For 27 years, New York deli owner Kenneth Greene has followed this simple rule: Add sales tax to bagels sliced and slathered with cream cheese or other toppings; give topping-free bagels a no-tax free pass. In New York, like many other states, “prepared” food served or consumed outside the home is taxed at about 8 percent. Greene believed that topping-free, sliced or whole bagels served in any of his 33 Bruegger’s bagel shops were exempt from the sales tax — at least until recently, when he was slapped with three years worth of back taxes.
As far as the state is concerned, a bagel is a bagel, whether garnished or plain, and anyone who bites into one while still in the deli must pay the tax. “Whether it’s sliced, diced, chopped or pureed, all food sold to be eaten inside a restaurant is subject to sales tax — that has been the case since New York State adopted a sales tax in 1965,” said New York Department of Taxation and Finance Spokesman Brad Maione. Now the New York bagel community is abuzz, with business owners wondering when the state tax department will come down on them. Greene is outraged, noting that he has faithfully paid state sales taxes, and never dreamed he was doing anything wrong.
“We’ve always sent New York State about $100,000 a month in collected sales tax receipts,” Greene said. Most of that comes from taxes on prepared food and drink, including bagels with toppings, which reclassifies the bagel from a “bakery product,” which is not taxable, to a restaurant item, which is. Much like a loaf of bread, bagels bought whole and taken home by the bag are considered bakery items.
Of course this begs the question — what about street vendors? If you sell a bagel or a pretzel on the corner of 50th Street and Fifth Avenue, and the customer eats it right there, do they have to pay tax?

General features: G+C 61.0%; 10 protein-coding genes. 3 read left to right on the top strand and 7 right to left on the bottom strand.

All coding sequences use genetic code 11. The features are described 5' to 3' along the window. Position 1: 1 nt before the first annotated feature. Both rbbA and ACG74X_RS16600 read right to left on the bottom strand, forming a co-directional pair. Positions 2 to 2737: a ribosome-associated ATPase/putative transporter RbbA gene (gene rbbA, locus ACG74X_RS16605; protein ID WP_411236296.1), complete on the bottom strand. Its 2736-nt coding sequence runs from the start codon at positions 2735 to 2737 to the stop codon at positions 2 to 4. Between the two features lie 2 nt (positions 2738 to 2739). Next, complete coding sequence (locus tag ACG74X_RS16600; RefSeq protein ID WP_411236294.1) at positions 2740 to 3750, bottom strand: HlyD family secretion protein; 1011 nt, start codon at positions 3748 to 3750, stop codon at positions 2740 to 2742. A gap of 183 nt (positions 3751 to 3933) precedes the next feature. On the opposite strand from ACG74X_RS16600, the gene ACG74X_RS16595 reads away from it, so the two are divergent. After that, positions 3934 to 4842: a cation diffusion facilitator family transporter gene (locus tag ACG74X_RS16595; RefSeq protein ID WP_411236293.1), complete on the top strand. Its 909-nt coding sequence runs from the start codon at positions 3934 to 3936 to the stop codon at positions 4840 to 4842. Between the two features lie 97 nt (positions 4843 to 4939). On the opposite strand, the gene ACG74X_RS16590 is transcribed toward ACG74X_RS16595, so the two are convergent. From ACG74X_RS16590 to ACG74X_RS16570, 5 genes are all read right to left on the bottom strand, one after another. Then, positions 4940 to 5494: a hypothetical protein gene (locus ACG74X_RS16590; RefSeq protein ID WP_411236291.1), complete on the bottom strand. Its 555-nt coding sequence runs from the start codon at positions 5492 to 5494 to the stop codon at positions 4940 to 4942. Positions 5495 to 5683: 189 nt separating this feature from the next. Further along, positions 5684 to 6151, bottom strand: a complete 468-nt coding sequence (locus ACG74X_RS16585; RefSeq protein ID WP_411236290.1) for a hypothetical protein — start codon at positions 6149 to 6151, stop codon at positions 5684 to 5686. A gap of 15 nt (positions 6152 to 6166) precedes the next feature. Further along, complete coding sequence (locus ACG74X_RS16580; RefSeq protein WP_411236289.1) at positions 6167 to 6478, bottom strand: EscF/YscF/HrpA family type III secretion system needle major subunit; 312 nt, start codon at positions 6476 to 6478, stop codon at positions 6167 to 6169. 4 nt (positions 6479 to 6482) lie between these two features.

There is nothing specific in the tax code pertaining to bagel store owners or street vendors, but it does specify that “bakery products” are tax exempt so long as they are sold for off-premises consumption.
Desperate for Revenue
Like others, New York State is dealing with a major budget crunch, and is desperately seeking revenue. Last month, the state legislature passed a budget including cigarette tax increases and limits on tax deductions, to close a $9.2 billion budget deficit.
Greene says he has been audited by the state four times over nearly three decades, and until the most recent audit five months ago was never told to collect the additional sales tax. Greene said he began charging the tax once he was made aware of it. “But where I cry foul is after their fourth audit on my business after 27 years, they determine that their interpretation of the law for that entire time was wrong, and I should have to pay them uncollected taxes for the past three years. Greene would not disclose the exact sum the department is asking for but described it as “astronomical.”
Sammy Abbas, store manager of Pick-A-Bagel on the Upper East Side of Manhattan, says he doesn’t charge tax on plain bagels with nothing on them, even if they are eaten inside the store. “Once we touch it with the knife, we have to tax it,” he said. “But why should I charge tax if a customer gets a croissant or a bagel with nothing on it, whether they eat it there or not? It’s not fair to customers.” The issue here is much larger than bagels, and shows how fuzzy provisions in the sales tax codes often confuse both tax collectors and retailers, said Matt Gardner, executive director of the Institute on Taxation and Economic Policy. “State tax administrators nationwide spend a lot of time issuing regulations to make sure everyone is clear, but it’s almost unavoidable when there has to be a dividing line for each of these things — especially with food.”